Obama slows Afghan withdrawal
Fewer US troops will leave Afghanistan this year than planned, President Obama has announced. By the end of the year about 8,400 troops will remain, compared with some 9,800 at present and a previous target of 5,500. The decision reflects the resurgence of the Taliban, which is estimated to control at least a fifth of the country. The 15-year American military presence in Afghanistan reached a peak of nearly 100,000 between 2010 and 2012.
Malaysian PM in fraud scandal
The US Justice Department sought to seize more than $1 billion in assets in lawsuits linking Malaysia’s Prime Minister, Najib Razak, to fraud ‘on an enormous scale’ at the state investment fund 1MDB, which Najib set up in 2009 to develop the Malaysian economy. Though the PM denies the allegation, and is not named in court papers, he is identified as ‘Malaysian Official 1’, into whose account hundreds of millions of dollars are alleged to have flowed from fraud said to total over $3.5 billion.
Le Corbusier’s Chandigarh honoured
Unesco, the UN cultural organisation, declared 17 works of the great Swiss-French modernist architect, Le Corbusier, to be World Heritage Sites, including Chandigarh, his exercise in urban planning in Uttar Pradesh which has the world’s largest concentration of his buildings. The architect, who died in 1965, also had several designs built in Ahmedabad, including the Mill Owners’ Association Building and the Sanskar Kendra museum. Another World Heritage Site designated by Unesco at the same time was Khangchendzonga National Park in Sikkim.
Abdication reports denied
An imperial spokesman categorically denied that Japan’s Emperor Akihito, 82, plans to abdicate, despite widespread reports in the media that he wants to stand down in the next few years if poor health limits his duties. Akihito became emperor in 1989 on the death of his father, Hirohito. It would take a parliamentary vote to change the law to allow a living monarch to quit.
Social media star strangled
The sensational social media career of Pakistan’s Qandeel Baloch, real name Fouzia Azeem, was cut short when she was strangled by her brother, who said he had done it to protect the ‘family honour’. Baloch, who quit an abusive arranged marriage, became a social media star, posting provocative photographs and feminist messages. A Muslim cleric, Mufti Abdul Qavi, was disgraced after he was pictured side-by-side with Baloch. The scandal brought death threats, but her request for official protection was not answered.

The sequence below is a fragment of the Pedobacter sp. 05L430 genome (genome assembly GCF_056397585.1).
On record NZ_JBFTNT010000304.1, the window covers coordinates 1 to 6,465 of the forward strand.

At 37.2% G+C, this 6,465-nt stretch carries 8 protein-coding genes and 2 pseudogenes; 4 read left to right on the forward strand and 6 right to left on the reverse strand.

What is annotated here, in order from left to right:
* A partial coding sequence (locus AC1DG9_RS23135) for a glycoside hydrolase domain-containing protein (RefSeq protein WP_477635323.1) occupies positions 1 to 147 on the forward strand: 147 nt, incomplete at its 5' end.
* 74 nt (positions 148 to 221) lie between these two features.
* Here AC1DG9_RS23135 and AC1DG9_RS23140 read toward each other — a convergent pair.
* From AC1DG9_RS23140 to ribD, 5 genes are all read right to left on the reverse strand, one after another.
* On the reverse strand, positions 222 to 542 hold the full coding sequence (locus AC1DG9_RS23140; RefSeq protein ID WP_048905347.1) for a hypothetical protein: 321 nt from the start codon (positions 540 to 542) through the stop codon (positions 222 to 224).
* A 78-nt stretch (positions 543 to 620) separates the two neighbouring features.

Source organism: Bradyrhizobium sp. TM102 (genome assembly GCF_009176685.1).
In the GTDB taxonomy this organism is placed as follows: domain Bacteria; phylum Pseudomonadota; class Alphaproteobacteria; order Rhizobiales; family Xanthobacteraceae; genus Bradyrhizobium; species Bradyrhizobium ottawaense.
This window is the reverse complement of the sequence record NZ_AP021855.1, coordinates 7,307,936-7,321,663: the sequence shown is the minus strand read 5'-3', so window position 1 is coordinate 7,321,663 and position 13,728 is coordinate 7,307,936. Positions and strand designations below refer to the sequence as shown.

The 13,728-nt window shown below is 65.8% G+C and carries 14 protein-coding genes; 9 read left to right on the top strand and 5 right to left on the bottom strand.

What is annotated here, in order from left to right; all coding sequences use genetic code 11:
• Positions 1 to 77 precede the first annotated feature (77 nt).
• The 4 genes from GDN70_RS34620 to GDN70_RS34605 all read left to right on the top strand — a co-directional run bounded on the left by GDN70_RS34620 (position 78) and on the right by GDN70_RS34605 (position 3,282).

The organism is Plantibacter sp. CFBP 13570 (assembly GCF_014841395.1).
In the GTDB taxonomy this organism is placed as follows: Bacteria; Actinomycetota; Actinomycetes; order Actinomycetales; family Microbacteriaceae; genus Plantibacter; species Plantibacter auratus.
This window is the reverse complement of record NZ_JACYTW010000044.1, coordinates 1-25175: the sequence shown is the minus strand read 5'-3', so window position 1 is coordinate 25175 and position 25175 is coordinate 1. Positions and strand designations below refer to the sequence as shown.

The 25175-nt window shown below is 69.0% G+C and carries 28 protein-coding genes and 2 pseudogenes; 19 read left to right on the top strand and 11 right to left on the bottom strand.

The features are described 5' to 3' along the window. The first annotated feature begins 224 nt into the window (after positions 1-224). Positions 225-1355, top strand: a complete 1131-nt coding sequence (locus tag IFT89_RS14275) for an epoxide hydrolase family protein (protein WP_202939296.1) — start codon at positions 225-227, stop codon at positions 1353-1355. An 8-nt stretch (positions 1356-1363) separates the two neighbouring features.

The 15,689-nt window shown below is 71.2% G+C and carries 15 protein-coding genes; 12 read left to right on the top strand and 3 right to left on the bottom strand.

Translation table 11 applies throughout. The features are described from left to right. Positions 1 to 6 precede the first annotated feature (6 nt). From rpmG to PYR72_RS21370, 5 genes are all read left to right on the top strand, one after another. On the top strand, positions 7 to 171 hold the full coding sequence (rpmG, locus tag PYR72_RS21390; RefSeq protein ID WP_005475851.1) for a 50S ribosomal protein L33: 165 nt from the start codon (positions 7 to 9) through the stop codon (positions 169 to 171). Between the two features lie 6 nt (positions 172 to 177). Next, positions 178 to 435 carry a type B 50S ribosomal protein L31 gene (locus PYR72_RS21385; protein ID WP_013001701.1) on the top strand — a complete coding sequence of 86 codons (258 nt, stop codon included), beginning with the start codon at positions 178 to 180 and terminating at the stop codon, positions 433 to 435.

Narrow election win in Australia
Australia’s Prime Minister, Malcolm Turnbull, declared victory after a marathon eight days of vote counting, but officials warned the final result could take weeks. The opposition leader, Bill Shorten, conceded that his Labor Party could not win enough seats to form a government, but Turnbull’s right-wing Liberal Party might need support from independents and others to govern for a second three-year term. Australia has had five Prime Ministers in as many years.
Disney angers Polynesians
Disney film corporation has been accused of stereotyping Pacific islanders as fat. In ‘Moana’, an upcoming cartoon movie, the heroine is helped by the Polynesian demigod Maui, who appears as ‘half pig, half hippo’, according to a complaint by a New Zealand MP, Jenny Salesa, who is of Tongan heritage. Most Polynesians were not overweight, she wrote, but according to the World Health Organisation in 2014, nine of the ten most obese nations in the world were Pacific islands.